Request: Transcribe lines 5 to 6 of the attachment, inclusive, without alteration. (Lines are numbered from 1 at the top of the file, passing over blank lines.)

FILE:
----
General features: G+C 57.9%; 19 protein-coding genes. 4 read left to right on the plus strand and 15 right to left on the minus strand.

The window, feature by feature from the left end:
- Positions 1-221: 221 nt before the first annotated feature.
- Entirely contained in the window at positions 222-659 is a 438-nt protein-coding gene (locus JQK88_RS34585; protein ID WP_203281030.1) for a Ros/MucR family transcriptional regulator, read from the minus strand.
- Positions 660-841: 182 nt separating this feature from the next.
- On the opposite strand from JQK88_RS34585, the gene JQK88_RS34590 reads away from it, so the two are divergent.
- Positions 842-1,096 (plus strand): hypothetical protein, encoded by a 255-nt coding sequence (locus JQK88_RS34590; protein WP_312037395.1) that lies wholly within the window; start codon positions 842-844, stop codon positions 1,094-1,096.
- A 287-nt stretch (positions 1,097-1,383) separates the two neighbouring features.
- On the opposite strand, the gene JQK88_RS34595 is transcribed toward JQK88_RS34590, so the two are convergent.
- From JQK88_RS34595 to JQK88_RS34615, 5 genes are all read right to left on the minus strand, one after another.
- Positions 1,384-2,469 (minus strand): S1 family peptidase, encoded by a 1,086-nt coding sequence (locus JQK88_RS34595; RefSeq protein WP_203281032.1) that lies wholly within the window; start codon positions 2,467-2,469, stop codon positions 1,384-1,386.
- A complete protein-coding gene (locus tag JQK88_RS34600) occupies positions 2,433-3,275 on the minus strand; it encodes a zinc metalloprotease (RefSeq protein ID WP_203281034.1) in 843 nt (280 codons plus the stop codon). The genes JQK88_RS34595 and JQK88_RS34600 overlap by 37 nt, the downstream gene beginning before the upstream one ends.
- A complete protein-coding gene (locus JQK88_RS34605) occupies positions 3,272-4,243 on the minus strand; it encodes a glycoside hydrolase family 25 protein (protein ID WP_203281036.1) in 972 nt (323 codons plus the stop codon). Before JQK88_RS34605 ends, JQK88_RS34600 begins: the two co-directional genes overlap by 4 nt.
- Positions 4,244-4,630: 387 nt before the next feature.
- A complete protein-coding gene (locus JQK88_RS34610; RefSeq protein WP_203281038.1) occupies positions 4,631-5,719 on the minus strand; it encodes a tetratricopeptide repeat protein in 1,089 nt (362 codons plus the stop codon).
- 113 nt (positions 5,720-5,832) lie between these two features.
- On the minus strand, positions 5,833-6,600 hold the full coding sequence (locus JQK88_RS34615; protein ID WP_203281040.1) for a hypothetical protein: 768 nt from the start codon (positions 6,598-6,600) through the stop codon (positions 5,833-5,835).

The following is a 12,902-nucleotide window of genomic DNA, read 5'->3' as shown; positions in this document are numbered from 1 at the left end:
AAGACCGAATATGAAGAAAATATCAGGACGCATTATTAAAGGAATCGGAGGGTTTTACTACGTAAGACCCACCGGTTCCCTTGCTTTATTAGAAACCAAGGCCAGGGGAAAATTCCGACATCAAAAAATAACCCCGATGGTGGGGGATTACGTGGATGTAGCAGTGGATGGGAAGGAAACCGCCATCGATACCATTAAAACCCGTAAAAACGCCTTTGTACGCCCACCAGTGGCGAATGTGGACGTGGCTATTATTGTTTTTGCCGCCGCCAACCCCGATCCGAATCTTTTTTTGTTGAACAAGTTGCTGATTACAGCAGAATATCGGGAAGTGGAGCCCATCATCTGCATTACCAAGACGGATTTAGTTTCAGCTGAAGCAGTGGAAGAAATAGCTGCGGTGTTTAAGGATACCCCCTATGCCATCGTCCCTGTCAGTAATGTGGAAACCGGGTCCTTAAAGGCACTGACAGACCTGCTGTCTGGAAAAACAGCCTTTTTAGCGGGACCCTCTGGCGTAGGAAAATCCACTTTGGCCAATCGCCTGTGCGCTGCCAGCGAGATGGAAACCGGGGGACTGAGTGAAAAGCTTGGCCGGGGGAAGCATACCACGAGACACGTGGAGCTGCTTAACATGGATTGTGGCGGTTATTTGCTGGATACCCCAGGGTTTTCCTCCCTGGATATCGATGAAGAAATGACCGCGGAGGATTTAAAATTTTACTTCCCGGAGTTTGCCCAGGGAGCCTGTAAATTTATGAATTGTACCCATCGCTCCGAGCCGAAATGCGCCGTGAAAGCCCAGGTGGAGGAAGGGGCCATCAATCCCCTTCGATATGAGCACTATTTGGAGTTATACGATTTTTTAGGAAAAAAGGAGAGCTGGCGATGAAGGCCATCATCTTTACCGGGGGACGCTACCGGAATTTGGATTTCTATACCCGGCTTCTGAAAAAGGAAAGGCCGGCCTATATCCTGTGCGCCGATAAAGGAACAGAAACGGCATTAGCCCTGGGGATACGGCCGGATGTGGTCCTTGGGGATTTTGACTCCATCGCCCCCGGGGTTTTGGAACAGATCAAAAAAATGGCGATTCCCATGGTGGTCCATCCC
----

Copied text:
- Positions 660-841: 182 nt separating this feature from the next.
- On the opposite strand from JQK88_RS34585, the gene JQK88_RS34590 reads away from it, so the two are divergent.